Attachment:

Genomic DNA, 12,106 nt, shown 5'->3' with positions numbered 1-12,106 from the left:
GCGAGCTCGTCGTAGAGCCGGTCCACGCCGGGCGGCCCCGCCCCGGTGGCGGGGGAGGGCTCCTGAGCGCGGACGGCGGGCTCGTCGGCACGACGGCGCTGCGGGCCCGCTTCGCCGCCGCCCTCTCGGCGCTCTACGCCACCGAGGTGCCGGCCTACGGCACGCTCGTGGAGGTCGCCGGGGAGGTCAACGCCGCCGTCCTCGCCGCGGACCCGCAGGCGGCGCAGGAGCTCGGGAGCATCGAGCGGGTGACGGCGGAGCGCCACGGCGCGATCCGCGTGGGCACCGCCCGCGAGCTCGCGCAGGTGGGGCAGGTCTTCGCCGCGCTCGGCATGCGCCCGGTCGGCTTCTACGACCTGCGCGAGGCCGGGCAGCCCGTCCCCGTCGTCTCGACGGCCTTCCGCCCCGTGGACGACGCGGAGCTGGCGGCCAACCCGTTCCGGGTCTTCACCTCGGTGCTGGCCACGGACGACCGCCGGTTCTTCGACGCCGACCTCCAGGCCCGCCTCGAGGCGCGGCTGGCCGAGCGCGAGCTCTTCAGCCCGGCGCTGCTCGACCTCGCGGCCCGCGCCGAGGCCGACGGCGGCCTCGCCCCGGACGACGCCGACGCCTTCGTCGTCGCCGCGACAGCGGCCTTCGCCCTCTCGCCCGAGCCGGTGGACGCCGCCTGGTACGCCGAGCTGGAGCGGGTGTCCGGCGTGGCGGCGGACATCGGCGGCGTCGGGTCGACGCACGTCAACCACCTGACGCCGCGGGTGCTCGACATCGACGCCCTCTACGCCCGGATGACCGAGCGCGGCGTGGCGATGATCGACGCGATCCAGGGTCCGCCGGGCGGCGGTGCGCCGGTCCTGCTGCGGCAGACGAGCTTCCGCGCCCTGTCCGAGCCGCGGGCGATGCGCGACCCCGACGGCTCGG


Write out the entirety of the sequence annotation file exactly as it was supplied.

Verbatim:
Genomic DNA, 12,106 nt, shown 5'->3' with positions numbered 1-12,106 from the left:
GCGAGCTCGTCGTAGAGCCGGTCCACGCCGGGCGGCCCCGCCCCGGTGGCGGGGGAGGGCTCCTGAGCGCGGACGGCGGGCTCGTCGGCACGACGGCGCTGCGGGCCCGCTTCGCCGCCGCCCTCTCGGCGCTCTACGCCACCGAGGTGCCGGCCTACGGCACGCTCGTGGAGGTCGCCGGGGAGGTCAACGCCGCCGTCCTCGCCGCGGACCCGCAGGCGGCGCAGGAGCTCGGGAGCATCGAGCGGGTGACGGCGGAGCGCCACGGCGCGATCCGCGTGGGCACCGCCCGCGAGCTCGCGCAGGTGGGGCAGGTCTTCGCCGCGCTCGGCATGCGCCCGGTCGGCTTCTACGACCTGCGCGAGGCCGGGCAGCCCGTCCCCGTCGTCTCGACGGCCTTCCGCCCCGTGGACGACGCGGAGCTGGCGGCCAACCCGTTCCGGGTCTTCACCTCGGTGCTGGCCACGGACGACCGCCGGTTCTTCGACGCCGACCTCCAGGCCCGCCTCGAGGCGCGGCTGGCCGAGCGCGAGCTCTTCAGCCCGGCGCTGCTCGACCTCGCGGCCCGCGCCGAGGCCGACGGCGGCCTCGCCCCGGACGACGCCGACGCCTTCGTCGTCGCCGCGACAGCGGCCTTCGCCCTCTCGCCCGAGCCGGTGGACGCCGCCTGGTACGCCGAGCTGGAGCGGGTGTCCGGCGTGGCGGCGGACATCGGCGGCGTCGGGTCGACGCACGTCAACCACCTGACGCCGCGGGTGCTCGACATCGACGCCCTCTACGCCCGGATGACCGAGCGCGGCGTGGCGATGATCGACGCGATCCAGGGTCCGCCGGGCGGCGGTGCGCCGGTCCTGCTGCGGCAGACGAGCTTCCGCGCCCTGTCCGAGCCGCGGGCGATGCGCGACCCCGACGGCTCGG